Deadpool 2 turns up the snark to 11 while kicking off the 2018 summer blockbuster season

Deadpool 2 (2018) – Film Review

From the James Bond pastiche opening credits to the mid credits end scenes, Deadpool 2 really hits the mark with a series of in-jokes and one off cameos which have to be seen first time for best impact in and amongst a sequel that will please fans of the first film.

Deadpool 2 film poster 2018

Deadpool 2 film poster 2018

Even though it’s a Deadpool movie and we can expect plenty of Ryan Reynolds as the titular character there are good parts for supporting stars Josh Brolin (as Cable) with an honourable mention to Zazie Beetz as the spectacularly lucky Domino although it was disappointing to find that Morena Baccarin and Brianna Hildebrand (Deadpool’s girlfriend Vanessa, and Negasonic Teenage Warhead) had smaller roles this time around.

Following on from the surprise hit of the first movie, Deadpool 2 has been handed a bigger budget, some better special effects, and a surprisingly serious line in action sequences and comedy moments with an unexpected sprinkling of pathos even though there is the usual third act finale along with few surprises. 

After a massive life-changing event, Deadpool resolves to change for the future but comes up against a time travelling cyborg super-soldier in Cable who has come from the future to kill a young troubled mutant boy who is having difficulty managing his adolescent feelings but more pertinently will go on to become a mass murdering villain in the future.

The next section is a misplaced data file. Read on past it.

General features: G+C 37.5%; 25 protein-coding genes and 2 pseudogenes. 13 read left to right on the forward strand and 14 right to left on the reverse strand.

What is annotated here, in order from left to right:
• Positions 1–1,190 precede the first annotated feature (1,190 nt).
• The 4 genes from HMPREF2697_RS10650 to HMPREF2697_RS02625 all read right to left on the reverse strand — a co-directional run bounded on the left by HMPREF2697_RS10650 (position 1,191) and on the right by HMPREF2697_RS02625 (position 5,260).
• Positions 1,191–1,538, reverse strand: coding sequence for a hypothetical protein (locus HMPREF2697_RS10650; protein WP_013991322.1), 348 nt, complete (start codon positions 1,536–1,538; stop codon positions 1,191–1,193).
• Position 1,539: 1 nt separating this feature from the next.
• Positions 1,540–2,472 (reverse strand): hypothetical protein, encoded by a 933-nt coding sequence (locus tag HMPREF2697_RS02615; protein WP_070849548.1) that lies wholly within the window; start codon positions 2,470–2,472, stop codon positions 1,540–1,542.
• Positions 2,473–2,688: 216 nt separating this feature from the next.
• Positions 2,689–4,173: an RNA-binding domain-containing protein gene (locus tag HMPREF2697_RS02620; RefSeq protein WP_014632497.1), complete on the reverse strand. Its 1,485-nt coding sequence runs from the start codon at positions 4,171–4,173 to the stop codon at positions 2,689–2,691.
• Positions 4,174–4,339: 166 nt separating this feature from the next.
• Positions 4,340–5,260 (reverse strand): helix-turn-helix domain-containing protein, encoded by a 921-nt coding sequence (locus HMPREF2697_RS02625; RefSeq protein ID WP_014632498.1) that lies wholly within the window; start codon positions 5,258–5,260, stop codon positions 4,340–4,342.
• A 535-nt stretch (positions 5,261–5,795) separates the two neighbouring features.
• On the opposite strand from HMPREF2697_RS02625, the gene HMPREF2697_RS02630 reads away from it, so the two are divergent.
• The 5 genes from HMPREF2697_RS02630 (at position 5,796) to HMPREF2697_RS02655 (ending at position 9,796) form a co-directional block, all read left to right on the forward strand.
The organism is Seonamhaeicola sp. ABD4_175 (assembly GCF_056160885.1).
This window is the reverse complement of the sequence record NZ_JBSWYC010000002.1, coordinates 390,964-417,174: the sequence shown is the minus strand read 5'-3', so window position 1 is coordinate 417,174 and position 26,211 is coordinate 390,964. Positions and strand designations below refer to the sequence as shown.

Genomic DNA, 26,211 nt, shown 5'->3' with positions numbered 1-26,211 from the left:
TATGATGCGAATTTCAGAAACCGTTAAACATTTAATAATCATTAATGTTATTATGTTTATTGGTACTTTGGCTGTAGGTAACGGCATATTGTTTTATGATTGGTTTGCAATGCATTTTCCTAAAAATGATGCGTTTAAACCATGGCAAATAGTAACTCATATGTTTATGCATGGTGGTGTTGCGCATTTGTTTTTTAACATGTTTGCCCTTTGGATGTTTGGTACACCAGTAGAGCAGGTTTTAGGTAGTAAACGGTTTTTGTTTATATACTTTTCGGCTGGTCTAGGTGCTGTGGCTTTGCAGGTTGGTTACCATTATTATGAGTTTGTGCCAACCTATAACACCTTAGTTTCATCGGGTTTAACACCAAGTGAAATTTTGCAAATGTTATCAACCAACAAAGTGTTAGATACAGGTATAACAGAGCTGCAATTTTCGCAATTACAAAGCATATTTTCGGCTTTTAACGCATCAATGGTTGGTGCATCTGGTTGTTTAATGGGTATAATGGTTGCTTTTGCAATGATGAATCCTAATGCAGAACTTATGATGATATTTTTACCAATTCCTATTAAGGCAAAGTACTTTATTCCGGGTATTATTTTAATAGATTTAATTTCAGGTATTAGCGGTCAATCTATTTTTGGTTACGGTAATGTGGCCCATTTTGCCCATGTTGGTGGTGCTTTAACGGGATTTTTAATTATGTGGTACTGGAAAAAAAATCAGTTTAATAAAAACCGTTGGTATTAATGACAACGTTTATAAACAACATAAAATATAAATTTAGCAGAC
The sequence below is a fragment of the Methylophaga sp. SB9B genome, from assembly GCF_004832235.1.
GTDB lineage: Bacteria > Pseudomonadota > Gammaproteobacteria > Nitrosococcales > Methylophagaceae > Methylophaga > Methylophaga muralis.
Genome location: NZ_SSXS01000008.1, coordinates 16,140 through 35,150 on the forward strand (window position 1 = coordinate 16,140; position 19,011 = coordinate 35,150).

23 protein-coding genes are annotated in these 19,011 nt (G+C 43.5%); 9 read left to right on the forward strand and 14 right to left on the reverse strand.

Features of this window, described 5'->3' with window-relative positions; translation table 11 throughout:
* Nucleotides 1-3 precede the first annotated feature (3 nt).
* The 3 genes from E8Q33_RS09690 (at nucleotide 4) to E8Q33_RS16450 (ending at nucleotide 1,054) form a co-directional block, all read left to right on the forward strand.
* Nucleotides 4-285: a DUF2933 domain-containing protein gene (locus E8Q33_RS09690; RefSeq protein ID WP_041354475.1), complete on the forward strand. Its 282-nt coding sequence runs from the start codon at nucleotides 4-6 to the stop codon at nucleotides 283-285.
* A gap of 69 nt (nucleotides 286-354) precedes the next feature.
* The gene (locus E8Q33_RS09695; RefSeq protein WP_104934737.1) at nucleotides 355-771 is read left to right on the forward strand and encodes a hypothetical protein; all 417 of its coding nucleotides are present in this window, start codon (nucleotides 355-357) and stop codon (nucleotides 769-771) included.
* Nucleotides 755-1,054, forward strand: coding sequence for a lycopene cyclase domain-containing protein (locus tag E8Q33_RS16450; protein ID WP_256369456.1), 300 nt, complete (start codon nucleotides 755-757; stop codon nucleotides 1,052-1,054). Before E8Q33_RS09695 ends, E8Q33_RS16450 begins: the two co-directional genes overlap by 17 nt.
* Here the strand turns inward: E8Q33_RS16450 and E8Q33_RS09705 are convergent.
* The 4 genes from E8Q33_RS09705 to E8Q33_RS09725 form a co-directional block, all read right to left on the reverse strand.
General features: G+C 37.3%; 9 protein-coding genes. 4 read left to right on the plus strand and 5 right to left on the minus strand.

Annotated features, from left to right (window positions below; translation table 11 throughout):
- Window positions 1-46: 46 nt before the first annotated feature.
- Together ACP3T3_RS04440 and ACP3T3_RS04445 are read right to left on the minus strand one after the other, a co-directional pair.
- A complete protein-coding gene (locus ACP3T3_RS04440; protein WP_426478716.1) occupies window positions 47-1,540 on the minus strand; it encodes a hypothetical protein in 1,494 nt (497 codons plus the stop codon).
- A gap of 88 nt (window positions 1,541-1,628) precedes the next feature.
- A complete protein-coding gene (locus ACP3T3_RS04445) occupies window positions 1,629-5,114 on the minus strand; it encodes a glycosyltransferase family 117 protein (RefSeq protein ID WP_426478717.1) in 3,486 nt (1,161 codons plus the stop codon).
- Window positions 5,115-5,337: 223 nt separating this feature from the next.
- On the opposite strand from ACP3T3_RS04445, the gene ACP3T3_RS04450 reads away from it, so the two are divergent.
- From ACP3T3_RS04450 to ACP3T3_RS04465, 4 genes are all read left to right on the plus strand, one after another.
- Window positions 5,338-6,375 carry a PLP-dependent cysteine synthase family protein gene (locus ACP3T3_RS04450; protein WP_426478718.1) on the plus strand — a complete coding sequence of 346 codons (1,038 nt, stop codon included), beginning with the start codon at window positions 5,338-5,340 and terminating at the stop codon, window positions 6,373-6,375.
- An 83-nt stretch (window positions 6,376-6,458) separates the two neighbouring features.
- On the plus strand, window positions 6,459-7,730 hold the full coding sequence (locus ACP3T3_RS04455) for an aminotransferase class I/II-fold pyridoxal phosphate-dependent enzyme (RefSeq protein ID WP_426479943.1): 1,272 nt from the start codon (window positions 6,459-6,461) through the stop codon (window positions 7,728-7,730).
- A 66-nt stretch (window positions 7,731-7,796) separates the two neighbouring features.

Deadpool remains his snarky adult-rated self, even after he gets involved in a serious storyline with pathos in this sequel and briefly joins the X-Men before forming his own team, named X-Force.

Deadpool 2 has unexpected pathos but do come for the laughs – there’s plenty for comic book fans

For all the potty-mouthed dialogue and raunchy scenes, Deadpool 2 almost falls into its own trap, providing some kinetic action (or adult) scenes at well chosen moments of a sort that the original film would have mercilessly torn into but it turns out at our hero was just teasing us all along.

The audience I was in was fully aware of many of these gags and the cinema screening was filled with laughter from many in the audience as they saw cameos they liked and enjoyed the snarky on-liners about super-hero tropes.

Deadpool 2’s storyline is brave, taking in some adult themes and pathos and throwing it into Deadpool’s court to be deconstructed, while all the time allowing for the usual Deadpool stylistic tricks such as breaking the fourth wall, real world mickey taking of Ryan Reynolds, and the X-Men pocket universe before it gets potentially absorbed into the Marvel Cinematic Universe,  

It’s the serious storyline that hides a theme that X-Men comic books would normally have dealt with but there’s little need to worry here as Deadpool deals with the situation in his own inimitable fashion even if his own particular set of powers could serve to undermine the emotional impact of events at the end of the film.

There are three end credits scenes in the middle of the end credits but rather than teasing future films they will please the hard core comic book movie fans in the audience while remaining superficially funny. 

Deadpool 2 (15; strong bloody violence, sex references, very strong language; 119 minutes)

Director(s): David Leitch

Cast Includes: Ryan Reynolds, Josh Brolin, Morena Baccarin, T.J. Miller, Brianna Hildebrand, Leslie Uggams

Summary: DEADPOOL 2 is a US action adventure in which a superhero finds new purpose when he assembles a team to rescue a young mutant.

Rating: **** (Deadpool turns up the snark to 11 while kicking off the summer blockbuster season)